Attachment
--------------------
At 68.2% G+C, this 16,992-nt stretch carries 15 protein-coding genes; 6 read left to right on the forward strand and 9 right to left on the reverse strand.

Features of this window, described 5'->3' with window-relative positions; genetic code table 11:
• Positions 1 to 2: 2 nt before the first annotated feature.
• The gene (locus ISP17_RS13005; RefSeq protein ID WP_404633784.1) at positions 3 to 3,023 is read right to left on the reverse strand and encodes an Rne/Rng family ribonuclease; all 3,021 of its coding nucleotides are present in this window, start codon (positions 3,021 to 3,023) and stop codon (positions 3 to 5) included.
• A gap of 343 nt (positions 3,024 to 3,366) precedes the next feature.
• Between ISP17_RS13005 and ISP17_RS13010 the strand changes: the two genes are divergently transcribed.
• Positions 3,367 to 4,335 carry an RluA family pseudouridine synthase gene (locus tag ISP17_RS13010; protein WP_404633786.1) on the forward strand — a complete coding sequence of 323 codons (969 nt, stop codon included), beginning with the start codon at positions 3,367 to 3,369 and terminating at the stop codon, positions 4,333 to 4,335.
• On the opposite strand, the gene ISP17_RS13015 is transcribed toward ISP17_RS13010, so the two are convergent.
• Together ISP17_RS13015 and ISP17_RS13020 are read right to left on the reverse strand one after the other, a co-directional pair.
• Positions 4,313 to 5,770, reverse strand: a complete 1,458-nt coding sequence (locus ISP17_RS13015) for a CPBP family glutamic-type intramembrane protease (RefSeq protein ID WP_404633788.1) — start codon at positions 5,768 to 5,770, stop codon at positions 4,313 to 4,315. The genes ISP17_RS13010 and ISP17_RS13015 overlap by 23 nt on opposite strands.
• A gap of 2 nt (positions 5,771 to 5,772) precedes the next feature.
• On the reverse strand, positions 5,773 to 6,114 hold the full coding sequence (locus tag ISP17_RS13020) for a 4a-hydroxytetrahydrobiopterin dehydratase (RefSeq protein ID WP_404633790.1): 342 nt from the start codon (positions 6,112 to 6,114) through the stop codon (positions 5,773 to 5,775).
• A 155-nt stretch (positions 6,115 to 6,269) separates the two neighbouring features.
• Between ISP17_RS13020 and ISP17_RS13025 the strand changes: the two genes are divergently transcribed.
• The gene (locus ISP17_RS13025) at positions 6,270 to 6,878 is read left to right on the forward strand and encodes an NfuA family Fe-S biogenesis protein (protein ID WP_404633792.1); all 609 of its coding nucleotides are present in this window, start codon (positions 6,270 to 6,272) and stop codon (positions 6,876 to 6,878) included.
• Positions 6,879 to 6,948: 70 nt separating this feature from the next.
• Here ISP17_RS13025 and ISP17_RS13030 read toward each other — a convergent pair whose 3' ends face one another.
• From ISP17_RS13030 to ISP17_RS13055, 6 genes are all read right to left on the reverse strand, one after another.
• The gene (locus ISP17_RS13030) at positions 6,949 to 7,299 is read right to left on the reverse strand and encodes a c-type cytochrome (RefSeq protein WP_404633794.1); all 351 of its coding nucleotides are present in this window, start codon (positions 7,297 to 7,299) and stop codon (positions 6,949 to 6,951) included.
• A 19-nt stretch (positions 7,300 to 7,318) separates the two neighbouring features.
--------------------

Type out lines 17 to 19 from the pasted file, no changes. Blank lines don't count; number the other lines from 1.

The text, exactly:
• Here ISP17_RS13025 and ISP17_RS13030 read toward each other — a convergent pair whose 3' ends face one another.
• From ISP17_RS13030 to ISP17_RS13055, 6 genes are all read right to left on the reverse strand, one after another.
• The gene (locus ISP17_RS13030) at positions 6,949 to 7,299 is read right to left on the reverse strand and encodes a c-type cytochrome (RefSeq protein WP_404633794.1); all 351 of its coding nucleotides are present in this window, start codon (positions 7,297 to 7,299) and stop codon (positions 6,949 to 6,951) included.